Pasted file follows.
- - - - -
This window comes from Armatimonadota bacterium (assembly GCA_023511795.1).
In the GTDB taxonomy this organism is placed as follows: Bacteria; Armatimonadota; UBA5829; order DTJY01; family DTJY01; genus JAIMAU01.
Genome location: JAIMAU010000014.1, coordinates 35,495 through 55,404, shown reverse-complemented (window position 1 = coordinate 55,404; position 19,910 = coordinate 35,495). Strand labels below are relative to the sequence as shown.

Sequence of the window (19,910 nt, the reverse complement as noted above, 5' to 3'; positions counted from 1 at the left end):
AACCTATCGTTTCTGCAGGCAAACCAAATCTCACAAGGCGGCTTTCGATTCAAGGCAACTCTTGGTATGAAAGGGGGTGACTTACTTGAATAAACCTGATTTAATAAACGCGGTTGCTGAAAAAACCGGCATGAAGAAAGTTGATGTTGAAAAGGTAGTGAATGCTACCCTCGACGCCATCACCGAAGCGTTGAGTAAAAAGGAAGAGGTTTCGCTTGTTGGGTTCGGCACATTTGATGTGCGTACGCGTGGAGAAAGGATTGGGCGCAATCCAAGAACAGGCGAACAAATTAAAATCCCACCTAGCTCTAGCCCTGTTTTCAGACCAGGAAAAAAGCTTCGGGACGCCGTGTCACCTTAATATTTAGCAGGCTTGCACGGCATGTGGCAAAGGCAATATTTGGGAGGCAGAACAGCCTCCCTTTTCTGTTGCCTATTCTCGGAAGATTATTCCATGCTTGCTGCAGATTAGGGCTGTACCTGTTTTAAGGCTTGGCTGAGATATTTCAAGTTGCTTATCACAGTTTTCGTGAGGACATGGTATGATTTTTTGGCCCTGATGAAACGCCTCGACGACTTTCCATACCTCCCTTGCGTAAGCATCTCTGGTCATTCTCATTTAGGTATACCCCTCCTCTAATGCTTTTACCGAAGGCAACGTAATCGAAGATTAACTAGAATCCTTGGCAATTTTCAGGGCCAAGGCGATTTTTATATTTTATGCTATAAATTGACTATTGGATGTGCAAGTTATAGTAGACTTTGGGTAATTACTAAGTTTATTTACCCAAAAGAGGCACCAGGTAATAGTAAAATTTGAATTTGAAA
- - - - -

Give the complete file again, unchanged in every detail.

This window comes from Armatimonadota bacterium (assembly GCA_023511795.1).
In the GTDB taxonomy this organism is placed as follows: Bacteria; Armatimonadota; UBA5829; order DTJY01; family DTJY01; genus JAIMAU01.
Genome location: JAIMAU010000014.1, coordinates 35,495 through 55,404, shown reverse-complemented (window position 1 = coordinate 55,404; position 19,910 = coordinate 35,495). Strand labels below are relative to the sequence as shown.

Sequence of the window (19,910 nt, the reverse complement as noted above, 5' to 3'; positions counted from 1 at the left end):
AACCTATCGTTTCTGCAGGCAAACCAAATCTCACAAGGCGGCTTTCGATTCAAGGCAACTCTTGGTATGAAAGGGGGTGACTTACTTGAATAAACCTGATTTAATAAACGCGGTTGCTGAAAAAACCGGCATGAAGAAAGTTGATGTTGAAAAGGTAGTGAATGCTACCCTCGACGCCATCACCGAAGCGTTGAGTAAAAAGGAAGAGGTTTCGCTTGTTGGGTTCGGCACATTTGATGTGCGTACGCGTGGAGAAAGGATTGGGCGCAATCCAAGAACAGGCGAACAAATTAAAATCCCACCTAGCTCTAGCCCTGTTTTCAGACCAGGAAAAAAGCTTCGGGACGCCGTGTCACCTTAATATTTAGCAGGCTTGCACGGCATGTGGCAAAGGCAATATTTGGGAGGCAGAACAGCCTCCCTTTTCTGTTGCCTATTCTCGGAAGATTATTCCATGCTTGCTGCAGATTAGGGCTGTACCTGTTTTAAGGCTTGGCTGAGATATTTCAAGTTGCTTATCACAGTTTTCGTGAGGACATGGTATGATTTTTTGGCCCTGATGAAACGCCTCGACGACTTTCCATACCTCCCTTGCGTAAGCATCTCTGGTCATTCTCATTTAGGTATACCCCTCCTCTAATGCTTTTACCGAAGGCAACGTAATCGAAGATTAACTAGAATCCTTGGCAATTTTCAGGGCCAAGGCGATTTTTATATTTTATGCTATAAATTGACTATTGGATGTGCAAGTTATAGTAGACTTTGGGTAATTACTAAGTTTATTTACCCAAAAGAGGCACCAGGTAATAGTAAAATTTGAATTTGAAA